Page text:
The European Council had referred to the European Court of Justice (“ECJ”) a request for an opinion on the compatibility of the current Draft Agreement aiming to create a Unified Patent Litigation System with the European treaties. The case was argued before the full court (27 Judges, 8 Advocates-General) on 18 May 2010. On 10 July 2010, the Opinion of Advocate-General Kokott, on behalf of all the Advocates-General, was delivered. The Opinion is not (yet) available in the ECJ’s website. However, the Opinion has become available online in the original French version as well as in an unofficial English translation.
For more information on the proposed Agreement to create a Unified Patent Litigation System for the European Union with the European treaties, see the article here: http://www.eplawpatentblog.com/
The Opinion concludes that the Draft Agreement in its current form is incompatible with the European treaties; however, the shortcomings of the current draft are considered to be rectifiable:
First, the current provisions ensuring that the proposed European and EU Patent Court (“EEUPC”) fully applies Union law are insufficient.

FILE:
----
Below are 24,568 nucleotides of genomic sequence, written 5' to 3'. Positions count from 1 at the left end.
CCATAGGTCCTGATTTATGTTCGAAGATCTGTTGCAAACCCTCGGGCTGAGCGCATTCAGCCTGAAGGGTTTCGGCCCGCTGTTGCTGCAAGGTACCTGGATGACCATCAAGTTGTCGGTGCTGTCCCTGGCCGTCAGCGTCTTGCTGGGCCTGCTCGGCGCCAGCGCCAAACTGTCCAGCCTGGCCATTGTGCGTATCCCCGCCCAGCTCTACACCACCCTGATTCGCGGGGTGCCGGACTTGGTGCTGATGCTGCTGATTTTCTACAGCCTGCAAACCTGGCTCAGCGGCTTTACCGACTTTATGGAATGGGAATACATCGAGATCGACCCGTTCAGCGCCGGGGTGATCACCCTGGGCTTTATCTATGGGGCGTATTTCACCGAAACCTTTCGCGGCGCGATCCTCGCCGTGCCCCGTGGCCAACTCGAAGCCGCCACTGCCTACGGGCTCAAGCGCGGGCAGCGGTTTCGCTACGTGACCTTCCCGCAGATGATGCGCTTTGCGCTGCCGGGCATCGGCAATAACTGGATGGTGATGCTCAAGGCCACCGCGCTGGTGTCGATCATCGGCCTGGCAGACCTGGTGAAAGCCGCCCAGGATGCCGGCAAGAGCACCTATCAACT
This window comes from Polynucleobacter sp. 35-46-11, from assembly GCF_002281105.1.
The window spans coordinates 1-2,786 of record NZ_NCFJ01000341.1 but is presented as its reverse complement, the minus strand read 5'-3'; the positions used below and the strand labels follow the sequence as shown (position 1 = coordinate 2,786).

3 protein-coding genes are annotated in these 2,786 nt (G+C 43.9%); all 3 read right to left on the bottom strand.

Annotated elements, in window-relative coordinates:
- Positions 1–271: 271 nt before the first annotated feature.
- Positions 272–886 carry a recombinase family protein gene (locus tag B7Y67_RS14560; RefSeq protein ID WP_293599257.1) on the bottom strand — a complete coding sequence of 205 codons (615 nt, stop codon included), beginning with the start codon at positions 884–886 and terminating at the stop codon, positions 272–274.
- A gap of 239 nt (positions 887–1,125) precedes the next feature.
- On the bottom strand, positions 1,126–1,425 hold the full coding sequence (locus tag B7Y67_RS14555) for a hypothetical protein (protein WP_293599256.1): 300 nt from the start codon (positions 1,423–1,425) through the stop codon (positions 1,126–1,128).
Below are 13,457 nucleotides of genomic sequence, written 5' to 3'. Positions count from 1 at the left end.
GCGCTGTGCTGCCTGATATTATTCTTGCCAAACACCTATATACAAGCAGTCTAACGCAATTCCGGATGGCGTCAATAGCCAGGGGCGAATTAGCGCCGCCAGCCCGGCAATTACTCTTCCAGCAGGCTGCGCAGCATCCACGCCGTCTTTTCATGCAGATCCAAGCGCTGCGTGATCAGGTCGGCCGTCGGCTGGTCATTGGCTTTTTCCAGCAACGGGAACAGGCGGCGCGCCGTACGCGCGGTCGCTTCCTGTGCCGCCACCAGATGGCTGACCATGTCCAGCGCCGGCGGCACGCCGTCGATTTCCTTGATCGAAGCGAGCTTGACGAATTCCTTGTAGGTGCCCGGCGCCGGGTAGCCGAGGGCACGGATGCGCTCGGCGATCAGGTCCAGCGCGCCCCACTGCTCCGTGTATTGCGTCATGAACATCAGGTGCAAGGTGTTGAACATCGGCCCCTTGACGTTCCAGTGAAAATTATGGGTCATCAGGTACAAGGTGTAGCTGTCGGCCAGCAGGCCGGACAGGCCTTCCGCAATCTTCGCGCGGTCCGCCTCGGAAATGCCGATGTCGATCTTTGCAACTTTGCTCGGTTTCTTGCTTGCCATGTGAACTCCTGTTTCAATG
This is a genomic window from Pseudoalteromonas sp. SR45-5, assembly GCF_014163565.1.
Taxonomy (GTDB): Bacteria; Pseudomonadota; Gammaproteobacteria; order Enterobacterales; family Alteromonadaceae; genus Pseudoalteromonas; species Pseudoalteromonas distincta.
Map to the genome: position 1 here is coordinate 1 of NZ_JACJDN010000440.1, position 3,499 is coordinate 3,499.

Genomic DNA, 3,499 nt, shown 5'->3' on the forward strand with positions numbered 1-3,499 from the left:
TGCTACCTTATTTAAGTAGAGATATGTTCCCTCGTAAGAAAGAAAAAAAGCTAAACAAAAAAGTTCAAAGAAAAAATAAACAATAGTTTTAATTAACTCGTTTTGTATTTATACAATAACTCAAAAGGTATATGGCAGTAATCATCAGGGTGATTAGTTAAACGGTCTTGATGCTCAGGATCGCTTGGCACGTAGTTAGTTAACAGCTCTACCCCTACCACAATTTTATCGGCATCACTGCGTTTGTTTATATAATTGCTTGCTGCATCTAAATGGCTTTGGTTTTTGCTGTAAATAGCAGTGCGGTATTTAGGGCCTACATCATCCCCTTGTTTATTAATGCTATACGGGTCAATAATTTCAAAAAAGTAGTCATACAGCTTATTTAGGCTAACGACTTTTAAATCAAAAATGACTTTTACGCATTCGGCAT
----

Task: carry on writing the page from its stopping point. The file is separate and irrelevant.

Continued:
Second, no mechanism guaranteed observance by the EEUPC of its obligation to refer issues of interpretation or validity of Union law to the ECJ and, more broadly, observance of Union law as such.
Third, the language system of the central division of the EEUPC impaired the rights of defence, a fundamental principle of Union law. Under the current draft, an action against an entity of a country which does not participate in any local or regional division of the proposed courts of first instance would be brought before the central division and the language of the proceedings would be that of the patent, namely German, English, or French. Fourth, no effective control by an independent court existed over decisions by the European Patent Office (“EPO”) refusing the grant of a European patent.
The Advocates-General comment on various possible solutions, in particular to extend the competence of the EEUPC to include appeal proceedings against decisions of the EPO.